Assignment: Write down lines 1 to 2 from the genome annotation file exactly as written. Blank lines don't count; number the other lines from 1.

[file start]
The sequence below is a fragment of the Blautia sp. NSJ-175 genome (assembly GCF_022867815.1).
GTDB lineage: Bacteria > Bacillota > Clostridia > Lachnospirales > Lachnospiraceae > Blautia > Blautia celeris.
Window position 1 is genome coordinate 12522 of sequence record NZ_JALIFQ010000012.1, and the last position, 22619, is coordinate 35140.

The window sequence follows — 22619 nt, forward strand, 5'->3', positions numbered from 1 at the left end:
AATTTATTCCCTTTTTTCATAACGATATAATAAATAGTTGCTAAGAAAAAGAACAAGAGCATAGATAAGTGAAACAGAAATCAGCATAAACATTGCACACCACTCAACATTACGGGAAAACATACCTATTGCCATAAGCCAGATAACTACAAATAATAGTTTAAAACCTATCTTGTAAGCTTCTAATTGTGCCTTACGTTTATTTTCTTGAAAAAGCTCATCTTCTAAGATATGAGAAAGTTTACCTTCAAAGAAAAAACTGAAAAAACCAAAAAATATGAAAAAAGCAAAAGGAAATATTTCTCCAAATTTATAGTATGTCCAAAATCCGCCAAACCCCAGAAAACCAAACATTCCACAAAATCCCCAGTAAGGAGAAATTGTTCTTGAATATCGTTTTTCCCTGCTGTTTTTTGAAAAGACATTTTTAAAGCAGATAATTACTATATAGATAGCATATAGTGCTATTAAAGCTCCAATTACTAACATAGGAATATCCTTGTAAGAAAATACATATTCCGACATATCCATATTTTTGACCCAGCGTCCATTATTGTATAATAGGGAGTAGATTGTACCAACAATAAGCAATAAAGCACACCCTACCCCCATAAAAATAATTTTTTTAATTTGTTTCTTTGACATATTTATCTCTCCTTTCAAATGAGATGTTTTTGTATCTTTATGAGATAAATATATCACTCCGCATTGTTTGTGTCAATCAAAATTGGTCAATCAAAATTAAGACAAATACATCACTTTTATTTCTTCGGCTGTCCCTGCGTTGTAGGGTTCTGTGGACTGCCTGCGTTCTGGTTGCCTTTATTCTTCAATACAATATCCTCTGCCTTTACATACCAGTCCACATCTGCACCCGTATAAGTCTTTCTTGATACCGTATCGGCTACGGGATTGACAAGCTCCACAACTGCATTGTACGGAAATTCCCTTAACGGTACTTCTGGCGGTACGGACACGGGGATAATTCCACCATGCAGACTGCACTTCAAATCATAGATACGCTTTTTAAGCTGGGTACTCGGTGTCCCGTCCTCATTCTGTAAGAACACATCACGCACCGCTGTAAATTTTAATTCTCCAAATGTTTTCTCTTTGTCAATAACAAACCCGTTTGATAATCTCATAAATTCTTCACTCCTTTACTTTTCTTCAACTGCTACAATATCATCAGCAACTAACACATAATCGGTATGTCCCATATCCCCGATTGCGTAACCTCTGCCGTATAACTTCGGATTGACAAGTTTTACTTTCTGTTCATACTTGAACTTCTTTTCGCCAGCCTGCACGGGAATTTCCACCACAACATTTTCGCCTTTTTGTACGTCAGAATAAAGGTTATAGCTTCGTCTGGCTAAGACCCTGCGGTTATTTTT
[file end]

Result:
The sequence below is a fragment of the Blautia sp. NSJ-175 genome (assembly GCF_022867815.1).
GTDB lineage: Bacteria > Bacillota > Clostridia > Lachnospirales > Lachnospiraceae > Blautia > Blautia celeris.